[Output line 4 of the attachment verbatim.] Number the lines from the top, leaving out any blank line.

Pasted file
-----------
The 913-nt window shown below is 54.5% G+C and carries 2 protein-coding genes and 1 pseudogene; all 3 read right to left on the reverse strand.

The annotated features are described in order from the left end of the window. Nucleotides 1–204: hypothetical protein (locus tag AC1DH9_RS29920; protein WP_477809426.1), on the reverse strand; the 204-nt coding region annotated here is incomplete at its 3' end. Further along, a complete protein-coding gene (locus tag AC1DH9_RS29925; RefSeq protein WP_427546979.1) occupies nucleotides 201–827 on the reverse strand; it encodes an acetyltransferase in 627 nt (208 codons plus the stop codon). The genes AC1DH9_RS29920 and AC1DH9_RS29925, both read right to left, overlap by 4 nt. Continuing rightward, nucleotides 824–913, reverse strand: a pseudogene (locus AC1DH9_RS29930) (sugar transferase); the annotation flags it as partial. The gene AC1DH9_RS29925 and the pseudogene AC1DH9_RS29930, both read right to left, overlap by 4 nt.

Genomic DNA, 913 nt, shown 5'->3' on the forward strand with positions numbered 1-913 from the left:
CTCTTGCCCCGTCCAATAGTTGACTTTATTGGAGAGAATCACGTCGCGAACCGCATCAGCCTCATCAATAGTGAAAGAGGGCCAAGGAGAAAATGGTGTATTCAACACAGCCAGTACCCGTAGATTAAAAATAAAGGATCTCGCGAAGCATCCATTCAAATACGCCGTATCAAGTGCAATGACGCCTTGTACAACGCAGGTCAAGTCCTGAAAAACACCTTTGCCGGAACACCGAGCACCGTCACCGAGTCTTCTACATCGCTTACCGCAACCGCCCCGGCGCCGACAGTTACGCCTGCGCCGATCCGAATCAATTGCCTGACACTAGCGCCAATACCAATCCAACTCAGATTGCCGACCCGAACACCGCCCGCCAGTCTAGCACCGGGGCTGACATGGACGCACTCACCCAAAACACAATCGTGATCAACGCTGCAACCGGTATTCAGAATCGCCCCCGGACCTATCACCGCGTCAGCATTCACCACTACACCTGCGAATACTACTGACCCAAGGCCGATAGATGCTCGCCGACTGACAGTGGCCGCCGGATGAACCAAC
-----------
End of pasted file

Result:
CTCTTGCCCCGTCCAATAGTTGACTTTATTGGAGAGAATCACGTCGCGAACCGCATCAGCCTCATCAATAGTGAAAGAGGGCCAAGGAGAAAATGGTGTATTCAACACAGCCAGTACCCGTAGATTAAAAATAAAGGATCTCGCGAAGCATCCATTCAAATACGCCGTATCAAGTGCAATGACGCCTTGTACAACGCAGGTCAAGTCCTGAAAAACACCTTTGCCGGAACACCGAGCACCGTCACCGAGTCTTCTACATCGCTTACCGCAACCGCCCCGGCGCCGACAGTTACGCCTGCGCCGATCCGAATCAATTGCCTGACACTAGCGCCAATACCAATCCAACTCAGATTGCCGACCCGAACACCGCCCGCCAGTCTAGCACCGGGGCTGACATGGACGCACTCACCCAAAACACAATCGTGATCAACGCTGCAACCGGTATTCAGAATCGCCCCCGGACCTATCACCGCGTCAGCATTCACCACTACACCTGCGAATACTACTGACCCAAGGCCGATAGATGCTCGCCGACTGACAGTGGCCGCCGGATGAACCAAC